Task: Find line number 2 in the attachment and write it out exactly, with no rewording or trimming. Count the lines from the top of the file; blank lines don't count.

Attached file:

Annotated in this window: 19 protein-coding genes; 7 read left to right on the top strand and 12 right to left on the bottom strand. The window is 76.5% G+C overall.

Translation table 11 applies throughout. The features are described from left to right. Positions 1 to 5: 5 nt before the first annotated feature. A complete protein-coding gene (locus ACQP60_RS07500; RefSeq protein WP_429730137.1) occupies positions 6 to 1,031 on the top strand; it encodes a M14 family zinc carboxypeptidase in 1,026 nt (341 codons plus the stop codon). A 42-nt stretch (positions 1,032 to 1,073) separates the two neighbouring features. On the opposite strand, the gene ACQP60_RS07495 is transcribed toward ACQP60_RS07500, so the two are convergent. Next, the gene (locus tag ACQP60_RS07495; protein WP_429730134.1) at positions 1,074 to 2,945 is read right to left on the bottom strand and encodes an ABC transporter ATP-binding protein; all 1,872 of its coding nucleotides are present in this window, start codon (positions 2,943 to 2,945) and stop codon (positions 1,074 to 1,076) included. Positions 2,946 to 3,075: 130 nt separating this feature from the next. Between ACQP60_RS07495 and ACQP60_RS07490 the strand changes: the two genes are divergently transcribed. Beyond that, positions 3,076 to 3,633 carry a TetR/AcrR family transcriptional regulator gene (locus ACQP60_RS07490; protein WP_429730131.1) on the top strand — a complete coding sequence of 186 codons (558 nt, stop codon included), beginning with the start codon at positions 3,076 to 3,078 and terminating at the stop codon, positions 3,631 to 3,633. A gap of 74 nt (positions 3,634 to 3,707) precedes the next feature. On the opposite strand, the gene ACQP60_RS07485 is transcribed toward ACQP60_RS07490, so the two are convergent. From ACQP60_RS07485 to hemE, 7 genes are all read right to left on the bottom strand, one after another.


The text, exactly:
Translation table 11 applies throughout. The features are described from left to right. Positions 1 to 5: 5 nt before the first annotated feature. A complete protein-coding gene (locus ACQP60_RS07500; RefSeq protein WP_429730137.1) occupies positions 6 to 1,031 on the top strand; it encodes a M14 family zinc carboxypeptidase in 1,026 nt (341 codons plus the stop codon). A 42-nt stretch (positions 1,032 to 1,073) separates the two neighbouring features. On the opposite strand, the gene ACQP60_RS07495 is transcribed toward ACQP60_RS07500, so the two are convergent. Next, the gene (locus tag ACQP60_RS07495; protein WP_429730134.1) at positions 1,074 to 2,945 is read right to left on the bottom strand and encodes an ABC transporter ATP-binding protein; all 1,872 of its coding nucleotides are present in this window, start codon (positions 2,943 to 2,945) and stop codon (positions 1,074 to 1,076) included. Positions 2,946 to 3,075: 130 nt separating this feature from the next. Between ACQP60_RS07495 and ACQP60_RS07490 the strand changes: the two genes are divergently transcribed. Beyond that, positions 3,076 to 3,633 carry a TetR/AcrR family transcriptional regulator gene (locus ACQP60_RS07490; protein WP_429730131.1) on the top strand — a complete coding sequence of 186 codons (558 nt, stop codon included), beginning with the start codon at positions 3,076 to 3,078 and terminating at the stop codon, positions 3,631 to 3,633. A gap of 74 nt (positions 3,634 to 3,707) precedes the next feature. On the opposite strand, the gene ACQP60_RS07485 is transcribed toward ACQP60_RS07490, so the two are convergent. From ACQP60_RS07485 to hemE, 7 genes are all read right to left on the bottom strand, one after another.